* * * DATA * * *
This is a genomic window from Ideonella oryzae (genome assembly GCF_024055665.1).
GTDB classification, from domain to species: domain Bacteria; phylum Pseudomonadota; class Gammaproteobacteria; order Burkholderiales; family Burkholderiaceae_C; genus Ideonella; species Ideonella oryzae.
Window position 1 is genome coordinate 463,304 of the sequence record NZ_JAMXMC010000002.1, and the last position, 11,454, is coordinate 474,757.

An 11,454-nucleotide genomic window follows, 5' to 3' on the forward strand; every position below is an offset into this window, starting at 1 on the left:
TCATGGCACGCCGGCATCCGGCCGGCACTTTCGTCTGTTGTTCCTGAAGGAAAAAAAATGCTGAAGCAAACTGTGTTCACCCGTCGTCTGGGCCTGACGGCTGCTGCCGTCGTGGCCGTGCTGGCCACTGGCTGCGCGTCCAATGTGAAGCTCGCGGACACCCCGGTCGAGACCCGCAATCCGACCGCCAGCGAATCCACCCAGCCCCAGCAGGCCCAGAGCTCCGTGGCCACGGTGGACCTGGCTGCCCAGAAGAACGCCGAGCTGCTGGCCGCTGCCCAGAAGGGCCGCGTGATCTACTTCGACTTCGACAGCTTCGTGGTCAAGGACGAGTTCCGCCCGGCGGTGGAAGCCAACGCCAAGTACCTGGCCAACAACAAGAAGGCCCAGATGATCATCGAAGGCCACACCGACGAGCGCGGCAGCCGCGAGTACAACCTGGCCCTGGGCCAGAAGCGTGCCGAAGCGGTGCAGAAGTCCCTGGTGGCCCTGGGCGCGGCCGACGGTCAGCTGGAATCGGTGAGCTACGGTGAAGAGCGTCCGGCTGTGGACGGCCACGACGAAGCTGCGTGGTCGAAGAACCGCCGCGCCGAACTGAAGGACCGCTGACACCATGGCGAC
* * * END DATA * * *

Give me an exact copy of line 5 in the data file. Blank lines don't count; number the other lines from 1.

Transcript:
TCATGGCACGCCGGCATCCGGCCGGCACTTTCGTCTGTTGTTCCTGAAGGAAAAAAAATGCTGAAGCAAACTGTGTTCACCCGTCGTCTGGGCCTGACGGCTGCTGCCGTCGTGGCCGTGCTGGCCACTGGCTGCGCGTCCAATGTGAAGCTCGCGGACACCCCGGTCGAGACCCGCAATCCGACCGCCAGCGAATCCACCCAGCCCCAGCAGGCCCAGAGCTCCGTGGCCACGGTGGACCTGGCTGCCCAGAAGAACGCCGAGCTGCTGGCCGCTGCCCAGAAGGGCCGCGTGATCTACTTCGACTTCGACAGCTTCGTGGTCAAGGACGAGTTCCGCCCGGCGGTGGAAGCCAACGCCAAGTACCTGGCCAACAACAAGAAGGCCCAGATGATCATCGAAGGCCACACCGACGAGCGCGGCAGCCGCGAGTACAACCTGGCCCTGGGCCAGAAGCGTGCCGAAGCGGTGCAGAAGTCCCTGGTGGCCCTGGGCGCGGCCGACGGTCAGCTGGAATCGGTGAGCTACGGTGAAGAGCGTCCGGCTGTGGACGGCCACGACGAAGCTGCGTGGTCGAAGAACCGCCGCGCCGAACTGAAGGACCGCTGACACCATGGCGAC